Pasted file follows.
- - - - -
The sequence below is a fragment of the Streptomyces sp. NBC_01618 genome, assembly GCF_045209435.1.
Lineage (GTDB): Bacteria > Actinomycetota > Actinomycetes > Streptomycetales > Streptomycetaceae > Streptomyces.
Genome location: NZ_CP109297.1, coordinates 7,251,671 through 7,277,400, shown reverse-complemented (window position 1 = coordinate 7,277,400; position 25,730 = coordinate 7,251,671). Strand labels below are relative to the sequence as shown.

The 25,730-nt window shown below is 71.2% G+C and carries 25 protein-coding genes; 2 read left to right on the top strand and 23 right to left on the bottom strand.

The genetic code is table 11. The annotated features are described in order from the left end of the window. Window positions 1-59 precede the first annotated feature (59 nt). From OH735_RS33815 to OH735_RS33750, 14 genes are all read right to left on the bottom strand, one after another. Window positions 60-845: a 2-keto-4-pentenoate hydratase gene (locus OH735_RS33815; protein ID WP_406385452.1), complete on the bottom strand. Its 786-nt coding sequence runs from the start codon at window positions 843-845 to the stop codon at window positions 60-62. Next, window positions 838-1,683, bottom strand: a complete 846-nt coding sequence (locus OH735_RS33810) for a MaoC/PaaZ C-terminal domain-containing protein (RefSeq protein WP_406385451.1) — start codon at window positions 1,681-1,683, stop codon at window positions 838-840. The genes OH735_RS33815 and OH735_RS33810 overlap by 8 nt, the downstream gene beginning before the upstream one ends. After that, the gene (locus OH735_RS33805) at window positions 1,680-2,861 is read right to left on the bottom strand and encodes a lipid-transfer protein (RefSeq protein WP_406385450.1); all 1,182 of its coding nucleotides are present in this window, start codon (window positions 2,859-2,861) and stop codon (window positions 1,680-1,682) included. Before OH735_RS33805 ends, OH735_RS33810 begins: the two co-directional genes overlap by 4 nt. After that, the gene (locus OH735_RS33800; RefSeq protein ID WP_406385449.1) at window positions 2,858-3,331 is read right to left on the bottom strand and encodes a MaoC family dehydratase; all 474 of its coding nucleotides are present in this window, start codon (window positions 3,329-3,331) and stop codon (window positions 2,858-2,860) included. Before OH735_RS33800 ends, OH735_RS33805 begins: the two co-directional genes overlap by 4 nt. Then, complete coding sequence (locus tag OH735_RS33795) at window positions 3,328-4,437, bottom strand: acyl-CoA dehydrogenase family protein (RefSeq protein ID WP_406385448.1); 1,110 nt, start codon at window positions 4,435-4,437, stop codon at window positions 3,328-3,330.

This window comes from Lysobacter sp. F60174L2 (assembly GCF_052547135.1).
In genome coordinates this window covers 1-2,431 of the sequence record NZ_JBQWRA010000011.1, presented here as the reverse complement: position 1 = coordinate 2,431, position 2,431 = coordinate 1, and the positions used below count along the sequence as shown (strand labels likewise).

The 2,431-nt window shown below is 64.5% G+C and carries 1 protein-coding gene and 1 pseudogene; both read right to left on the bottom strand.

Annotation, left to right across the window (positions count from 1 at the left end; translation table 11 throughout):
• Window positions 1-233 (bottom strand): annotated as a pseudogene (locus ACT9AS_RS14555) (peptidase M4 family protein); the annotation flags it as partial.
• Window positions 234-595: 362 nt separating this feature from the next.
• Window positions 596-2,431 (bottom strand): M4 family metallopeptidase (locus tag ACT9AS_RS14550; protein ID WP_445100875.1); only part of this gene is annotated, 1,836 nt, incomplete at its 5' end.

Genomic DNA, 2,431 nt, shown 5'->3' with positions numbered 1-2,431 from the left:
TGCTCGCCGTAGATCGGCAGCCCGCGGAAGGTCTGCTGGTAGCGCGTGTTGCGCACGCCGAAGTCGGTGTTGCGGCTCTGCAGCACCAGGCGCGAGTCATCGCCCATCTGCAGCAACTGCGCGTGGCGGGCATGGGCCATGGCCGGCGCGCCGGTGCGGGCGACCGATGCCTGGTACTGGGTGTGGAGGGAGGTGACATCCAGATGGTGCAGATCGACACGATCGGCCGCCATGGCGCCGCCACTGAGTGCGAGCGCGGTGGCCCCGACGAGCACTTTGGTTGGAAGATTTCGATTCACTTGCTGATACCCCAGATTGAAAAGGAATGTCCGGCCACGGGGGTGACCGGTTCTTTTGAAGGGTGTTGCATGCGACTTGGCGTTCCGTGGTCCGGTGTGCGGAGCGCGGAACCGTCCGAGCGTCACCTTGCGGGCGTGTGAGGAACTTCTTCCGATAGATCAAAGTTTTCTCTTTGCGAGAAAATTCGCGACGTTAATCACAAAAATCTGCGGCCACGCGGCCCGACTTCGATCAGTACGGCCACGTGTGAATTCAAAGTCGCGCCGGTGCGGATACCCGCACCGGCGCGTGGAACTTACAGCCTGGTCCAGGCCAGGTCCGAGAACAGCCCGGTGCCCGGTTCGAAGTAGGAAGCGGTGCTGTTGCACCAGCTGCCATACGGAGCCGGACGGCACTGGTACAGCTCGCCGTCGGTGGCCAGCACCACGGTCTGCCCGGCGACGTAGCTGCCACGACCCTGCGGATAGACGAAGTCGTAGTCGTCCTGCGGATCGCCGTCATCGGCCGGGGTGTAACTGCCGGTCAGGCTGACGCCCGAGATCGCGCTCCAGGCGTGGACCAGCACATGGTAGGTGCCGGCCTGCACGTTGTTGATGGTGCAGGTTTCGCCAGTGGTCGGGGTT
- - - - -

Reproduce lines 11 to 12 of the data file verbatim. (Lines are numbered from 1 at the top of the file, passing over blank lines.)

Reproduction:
• Window positions 234-595: 362 nt separating this feature from the next.
• Window positions 596-2,431 (bottom strand): M4 family metallopeptidase (locus tag ACT9AS_RS14550; protein ID WP_445100875.1); only part of this gene is annotated, 1,836 nt, incomplete at its 5' end.